• Enforced anti-spam update service -– It connects customers more directly than ever to Kaspersky Lab’s security experts to produce very fast responses times to malicious spam outbreaks.
  • Reputation-based spam filtering -– This feature uses the global intelligence of Kaspersky Lab’s Urgent Detection System to categorize spam according to reputation, meaning variants of previously-identified spam attacks are automatically blocked without the need for analyst review.
  • New Anti Virus engine -– Provides better anti-malware detection with reduced impact on system resources. In addition, it now includes an updatable heuristic virus analyzer to better combat new and unknown threats.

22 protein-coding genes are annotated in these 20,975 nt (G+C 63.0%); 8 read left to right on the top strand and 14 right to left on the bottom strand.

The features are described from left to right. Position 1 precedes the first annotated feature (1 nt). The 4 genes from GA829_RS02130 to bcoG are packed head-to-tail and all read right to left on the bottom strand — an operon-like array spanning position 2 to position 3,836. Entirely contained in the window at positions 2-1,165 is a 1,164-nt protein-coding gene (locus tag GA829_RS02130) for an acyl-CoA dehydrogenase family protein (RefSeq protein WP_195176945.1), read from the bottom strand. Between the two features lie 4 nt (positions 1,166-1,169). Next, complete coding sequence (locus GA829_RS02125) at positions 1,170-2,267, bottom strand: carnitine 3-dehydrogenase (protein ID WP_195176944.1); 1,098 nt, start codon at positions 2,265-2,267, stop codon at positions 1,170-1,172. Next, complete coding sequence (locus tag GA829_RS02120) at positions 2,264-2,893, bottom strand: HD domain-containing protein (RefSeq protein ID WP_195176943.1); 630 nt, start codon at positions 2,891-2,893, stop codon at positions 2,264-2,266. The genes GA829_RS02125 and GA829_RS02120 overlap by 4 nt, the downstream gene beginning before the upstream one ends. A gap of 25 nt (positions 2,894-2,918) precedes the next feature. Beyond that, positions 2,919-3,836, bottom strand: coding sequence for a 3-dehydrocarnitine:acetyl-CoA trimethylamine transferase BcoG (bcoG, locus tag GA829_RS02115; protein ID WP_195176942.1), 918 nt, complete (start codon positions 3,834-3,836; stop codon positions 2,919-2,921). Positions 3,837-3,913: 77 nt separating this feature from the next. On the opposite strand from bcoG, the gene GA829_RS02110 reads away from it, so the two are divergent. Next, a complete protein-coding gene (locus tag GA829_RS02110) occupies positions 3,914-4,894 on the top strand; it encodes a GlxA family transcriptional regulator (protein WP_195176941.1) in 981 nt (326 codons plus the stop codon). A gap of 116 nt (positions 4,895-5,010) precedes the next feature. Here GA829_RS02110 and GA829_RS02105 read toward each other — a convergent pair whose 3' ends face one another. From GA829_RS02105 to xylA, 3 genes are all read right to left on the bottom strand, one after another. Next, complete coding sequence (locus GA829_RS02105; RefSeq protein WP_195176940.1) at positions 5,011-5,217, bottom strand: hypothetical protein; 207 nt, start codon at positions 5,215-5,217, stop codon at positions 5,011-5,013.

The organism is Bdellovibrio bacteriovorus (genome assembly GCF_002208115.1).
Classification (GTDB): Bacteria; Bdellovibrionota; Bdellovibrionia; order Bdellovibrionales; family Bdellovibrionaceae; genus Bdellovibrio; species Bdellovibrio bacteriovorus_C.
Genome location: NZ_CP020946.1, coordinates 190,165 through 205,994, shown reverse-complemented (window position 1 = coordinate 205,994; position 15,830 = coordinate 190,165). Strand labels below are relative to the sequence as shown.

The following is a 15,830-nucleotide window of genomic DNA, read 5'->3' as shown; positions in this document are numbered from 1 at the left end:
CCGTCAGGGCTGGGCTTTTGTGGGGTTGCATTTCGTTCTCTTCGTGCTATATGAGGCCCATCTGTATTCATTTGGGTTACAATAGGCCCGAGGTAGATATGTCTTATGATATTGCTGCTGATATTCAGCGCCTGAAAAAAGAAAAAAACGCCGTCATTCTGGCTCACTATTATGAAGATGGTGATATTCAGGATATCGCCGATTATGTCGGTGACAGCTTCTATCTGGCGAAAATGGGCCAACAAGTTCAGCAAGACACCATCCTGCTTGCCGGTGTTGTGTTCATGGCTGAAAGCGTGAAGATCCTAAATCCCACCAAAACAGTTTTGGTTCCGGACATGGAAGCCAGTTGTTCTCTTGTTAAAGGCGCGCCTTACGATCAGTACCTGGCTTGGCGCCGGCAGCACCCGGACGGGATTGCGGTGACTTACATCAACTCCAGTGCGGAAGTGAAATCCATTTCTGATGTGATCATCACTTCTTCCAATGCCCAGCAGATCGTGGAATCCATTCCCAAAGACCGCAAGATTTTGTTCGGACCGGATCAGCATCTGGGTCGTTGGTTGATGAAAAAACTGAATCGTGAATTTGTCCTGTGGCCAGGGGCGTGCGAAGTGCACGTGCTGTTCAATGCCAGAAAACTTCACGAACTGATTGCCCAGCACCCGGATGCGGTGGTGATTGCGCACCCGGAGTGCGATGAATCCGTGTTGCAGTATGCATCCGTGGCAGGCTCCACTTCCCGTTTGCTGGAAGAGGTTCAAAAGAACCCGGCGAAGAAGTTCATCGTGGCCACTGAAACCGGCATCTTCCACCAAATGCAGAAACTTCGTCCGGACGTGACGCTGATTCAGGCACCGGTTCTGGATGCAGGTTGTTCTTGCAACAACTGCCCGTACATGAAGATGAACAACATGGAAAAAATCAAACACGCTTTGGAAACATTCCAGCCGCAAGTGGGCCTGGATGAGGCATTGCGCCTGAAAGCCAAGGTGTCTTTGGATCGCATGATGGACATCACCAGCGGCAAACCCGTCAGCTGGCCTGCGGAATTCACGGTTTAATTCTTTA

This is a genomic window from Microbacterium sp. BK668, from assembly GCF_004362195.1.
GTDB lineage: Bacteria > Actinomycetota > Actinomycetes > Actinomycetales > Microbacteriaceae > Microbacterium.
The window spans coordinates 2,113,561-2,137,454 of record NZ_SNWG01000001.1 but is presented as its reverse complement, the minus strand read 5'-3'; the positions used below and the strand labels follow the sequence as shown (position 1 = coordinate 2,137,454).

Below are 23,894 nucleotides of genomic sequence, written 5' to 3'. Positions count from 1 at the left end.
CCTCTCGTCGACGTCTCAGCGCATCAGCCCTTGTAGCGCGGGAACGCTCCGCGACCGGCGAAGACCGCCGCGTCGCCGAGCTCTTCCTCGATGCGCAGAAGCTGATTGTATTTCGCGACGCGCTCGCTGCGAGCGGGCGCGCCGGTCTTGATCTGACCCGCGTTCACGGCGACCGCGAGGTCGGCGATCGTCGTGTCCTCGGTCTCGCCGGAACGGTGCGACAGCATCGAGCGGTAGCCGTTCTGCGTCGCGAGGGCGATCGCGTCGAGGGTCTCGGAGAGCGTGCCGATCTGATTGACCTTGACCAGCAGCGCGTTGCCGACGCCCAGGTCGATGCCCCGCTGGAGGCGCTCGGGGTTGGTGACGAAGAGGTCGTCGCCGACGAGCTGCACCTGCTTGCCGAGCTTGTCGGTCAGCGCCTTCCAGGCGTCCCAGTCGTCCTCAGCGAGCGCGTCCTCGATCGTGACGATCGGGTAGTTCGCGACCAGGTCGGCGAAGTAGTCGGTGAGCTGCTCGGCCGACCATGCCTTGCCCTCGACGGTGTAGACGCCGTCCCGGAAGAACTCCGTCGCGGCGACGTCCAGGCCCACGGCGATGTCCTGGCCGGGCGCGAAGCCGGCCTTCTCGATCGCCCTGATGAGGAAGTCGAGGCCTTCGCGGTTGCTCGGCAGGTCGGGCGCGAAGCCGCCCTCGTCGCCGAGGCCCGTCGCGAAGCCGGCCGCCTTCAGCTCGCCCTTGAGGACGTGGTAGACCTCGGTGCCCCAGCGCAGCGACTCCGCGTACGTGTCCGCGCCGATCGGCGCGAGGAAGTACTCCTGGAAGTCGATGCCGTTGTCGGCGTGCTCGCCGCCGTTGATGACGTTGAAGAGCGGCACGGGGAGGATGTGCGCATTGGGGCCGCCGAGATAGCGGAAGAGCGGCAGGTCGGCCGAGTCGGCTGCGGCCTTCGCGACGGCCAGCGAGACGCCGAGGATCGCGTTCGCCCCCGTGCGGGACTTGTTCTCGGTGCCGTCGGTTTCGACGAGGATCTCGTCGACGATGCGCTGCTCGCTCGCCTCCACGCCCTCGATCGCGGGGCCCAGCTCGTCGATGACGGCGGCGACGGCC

• Kaspersky Linux Mail Security works as an anti-spam, anti-malware solution in conjunction with widely adopted Linux-based mail servers, including Postfix, Qmail, Sendmail, Communigate Pro and, last but certainly not least, Exim.

    The new solution from Kaspersky Lab is also compatible with the AMaViS software bridge between a mail server and the anti-spam solution, which further expands compatibility with messaging platforms.

    Other key features include support for IPv6, rich traffic management rules and the potential for integration with Microsoft's Active Directory and Open LDAP.

    Overall, the automatic notification system and support for integration with third-party monitoring software keeps system admins well informed about the security status of their Linux mail system at all times.

    Source: openSUSE.